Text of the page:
Ebb and Flow: Creativity and Productive Procrastination


tomandjames

Image via Tom and James Draw.

When you are out of school, ulti­mately left to your own devices, there is a period of time where you floun­der. At least, I know I did. You have all of these ideas; Like how you’re going to finally learn to use Pho­to­shop or redo your web­site. Time is pre­cious. Sud­denly, you don’t have enough of it, and you won­der how you ever spent your Fri­day after­noons with your best friends read­ing trashy mag­a­zines and being totally use­less.

For many years, this was me. And, more often than not, it still is me. But, what I do know now is how and when to do my best work. And, I also know that run­ning is more than exer­cise — it’s how my brain gen­er­ates some of its best ideas.

I’d like to pass on my wis­dom (for lack of a bet­ter term) on to you, dear reader. Not that I’m the author­ity on this stuff, but I’m hop­ing what’s worked for me can help you, too!

Fig­ure out what times you work best and how.

Is it just me, or is “pulling an all nighter” seen as some sort of badge of honor? Like you are more of a badass because you stayed up all night to fin­ish an assign­ment rather than man­age your time well. Don’t get me wrong. Some­times, it’s totally nec­es­sary to burn the mid­night oil to get some­thing done, espe­cially if you are jug­gling a lot of projects. But, I don’t work that way. I’ve real­ized over the years how impor­tant sleep is to my well-being. I crum­ble under intense pres­sure, so I know I have to por­tion out my projects into man­age­able bits.

Are you a morn­ing per­son? Or, does your brain work bet­ter at night? Ana­lyze what types of deci­sions you are mak­ing as you work. For me, In the morn­ing with lit­tle dis­trac­tions (no one’s up!), I’m of clear mind to focus for a few hours. I leave all big deci­sions to that time, because I know that’s when I’m best self. Of course, I still work in the evening, but leave it to fun things or tasks that require less cre­ativ­ity. But, maybe you’re the oppo­site. Once you know this,  you can start to plan your day around the moments that will yield the best results.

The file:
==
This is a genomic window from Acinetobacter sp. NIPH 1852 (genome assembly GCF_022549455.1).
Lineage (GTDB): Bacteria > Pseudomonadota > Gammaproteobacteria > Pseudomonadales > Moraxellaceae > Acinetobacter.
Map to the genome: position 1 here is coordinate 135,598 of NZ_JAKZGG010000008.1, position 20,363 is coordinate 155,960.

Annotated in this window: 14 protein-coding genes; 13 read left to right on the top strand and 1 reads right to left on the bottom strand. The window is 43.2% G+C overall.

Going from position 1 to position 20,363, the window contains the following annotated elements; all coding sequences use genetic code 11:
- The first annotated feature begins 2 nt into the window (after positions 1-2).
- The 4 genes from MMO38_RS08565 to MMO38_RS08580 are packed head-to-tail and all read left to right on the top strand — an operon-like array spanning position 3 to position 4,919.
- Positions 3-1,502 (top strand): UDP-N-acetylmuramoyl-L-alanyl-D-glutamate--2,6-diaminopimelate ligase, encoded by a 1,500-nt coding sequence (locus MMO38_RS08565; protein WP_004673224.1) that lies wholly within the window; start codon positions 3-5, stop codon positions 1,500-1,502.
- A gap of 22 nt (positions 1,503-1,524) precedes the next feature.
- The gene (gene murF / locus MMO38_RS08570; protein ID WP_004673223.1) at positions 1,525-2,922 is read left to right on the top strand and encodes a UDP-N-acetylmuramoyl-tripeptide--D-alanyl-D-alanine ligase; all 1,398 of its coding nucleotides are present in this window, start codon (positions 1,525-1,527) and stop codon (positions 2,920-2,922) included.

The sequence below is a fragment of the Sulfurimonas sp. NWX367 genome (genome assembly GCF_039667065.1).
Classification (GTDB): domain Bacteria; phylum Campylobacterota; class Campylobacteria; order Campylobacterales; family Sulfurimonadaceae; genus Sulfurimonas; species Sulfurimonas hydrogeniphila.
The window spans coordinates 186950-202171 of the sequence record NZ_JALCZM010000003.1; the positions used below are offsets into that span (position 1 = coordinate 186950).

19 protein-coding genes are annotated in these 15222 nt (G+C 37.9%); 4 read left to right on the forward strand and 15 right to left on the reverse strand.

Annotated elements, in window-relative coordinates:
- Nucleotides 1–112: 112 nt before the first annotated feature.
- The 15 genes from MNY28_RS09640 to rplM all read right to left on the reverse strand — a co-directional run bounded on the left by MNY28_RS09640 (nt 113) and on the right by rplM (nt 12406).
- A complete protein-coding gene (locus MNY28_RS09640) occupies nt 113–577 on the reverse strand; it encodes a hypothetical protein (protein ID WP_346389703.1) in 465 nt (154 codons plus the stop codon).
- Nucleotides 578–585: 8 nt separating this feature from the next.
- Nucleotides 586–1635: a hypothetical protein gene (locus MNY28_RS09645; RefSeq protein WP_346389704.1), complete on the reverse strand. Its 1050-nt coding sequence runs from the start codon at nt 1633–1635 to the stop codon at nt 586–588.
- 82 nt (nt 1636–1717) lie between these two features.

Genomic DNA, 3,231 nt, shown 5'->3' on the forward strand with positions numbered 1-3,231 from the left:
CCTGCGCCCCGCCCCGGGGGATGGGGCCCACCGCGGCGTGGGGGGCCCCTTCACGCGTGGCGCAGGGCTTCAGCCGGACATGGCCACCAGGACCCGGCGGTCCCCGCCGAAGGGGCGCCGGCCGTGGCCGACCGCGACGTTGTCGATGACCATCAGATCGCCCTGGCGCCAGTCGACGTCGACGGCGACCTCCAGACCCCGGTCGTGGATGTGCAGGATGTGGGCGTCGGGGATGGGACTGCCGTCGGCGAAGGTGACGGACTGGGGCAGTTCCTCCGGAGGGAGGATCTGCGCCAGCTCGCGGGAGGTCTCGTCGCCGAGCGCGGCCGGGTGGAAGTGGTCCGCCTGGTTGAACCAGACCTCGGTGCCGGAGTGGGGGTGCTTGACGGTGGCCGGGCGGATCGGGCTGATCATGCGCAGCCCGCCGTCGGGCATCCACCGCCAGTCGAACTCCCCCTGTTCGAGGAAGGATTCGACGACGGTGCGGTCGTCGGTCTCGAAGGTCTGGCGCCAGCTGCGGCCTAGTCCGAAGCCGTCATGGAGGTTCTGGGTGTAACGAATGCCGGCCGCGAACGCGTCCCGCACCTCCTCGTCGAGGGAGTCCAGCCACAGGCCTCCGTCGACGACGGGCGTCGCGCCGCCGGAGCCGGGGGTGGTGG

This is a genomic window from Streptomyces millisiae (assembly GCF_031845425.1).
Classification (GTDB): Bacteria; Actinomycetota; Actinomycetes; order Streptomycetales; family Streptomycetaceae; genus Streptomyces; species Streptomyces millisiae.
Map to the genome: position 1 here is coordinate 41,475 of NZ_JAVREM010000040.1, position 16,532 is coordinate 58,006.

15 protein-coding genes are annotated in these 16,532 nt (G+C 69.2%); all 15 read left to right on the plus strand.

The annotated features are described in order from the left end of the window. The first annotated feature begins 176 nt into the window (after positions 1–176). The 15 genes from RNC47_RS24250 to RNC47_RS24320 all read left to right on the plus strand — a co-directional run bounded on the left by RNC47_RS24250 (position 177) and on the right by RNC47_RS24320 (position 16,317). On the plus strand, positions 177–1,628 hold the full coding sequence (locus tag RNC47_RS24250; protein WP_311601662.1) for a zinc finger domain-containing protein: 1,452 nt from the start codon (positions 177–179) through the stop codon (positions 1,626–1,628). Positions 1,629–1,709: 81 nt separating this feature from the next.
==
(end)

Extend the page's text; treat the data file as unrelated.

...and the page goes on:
Embrace pro­duc­tive procrastination.

Boy, doesn’t that sound counter intu­itive? I’ve been a run­ner for the past 12 years, and fell off the wagon when I was in grad­u­ate school. I felt like I couldn’t devote the time, espe­cially when I had so much work to do. But, dur­ing the last semes­ter of school, I had a pro­fes­sor talk about pro­duc­tive pro­cras­ti­na­tion, and I real­ized how impor­tant this activ­ity really was.

Maybe you’re work­ing on a sketch for some­thing, but you sud­denly feel stuck. Instead of sit there and try and work through it, you wash your dishes instead. While doing so this doesn’t seem like it’s affect­ing your draw­ing, the task is itself pro­duc­tive and also mind­less. At the same time, it gives your uncon­scious brain the chance to fig­ure your prob­lem out.

I real­ized that run­ning is my mind­less task. I start run­ning, let my brain go, and hon­estly, it’s where my best ideas come from. Look­ing back, it’s how I came up with my the­sis for my sec­ond year of grad­u­ate school, and the idea to write this post in the first place. I now use run­ning as an oppor­tu­nity to be more cre­ative and innovative.

But, of course, it doesn’t have to be run­ning. Take a long walk, wash your dishes, fold your clothes. Know that more is going on than just get­ting some house­work done.

What about you? When are you at your best? What is your pro­duc­tive pro­cras­ti­na­tion? Let me know in the comments.

 

 
 
 

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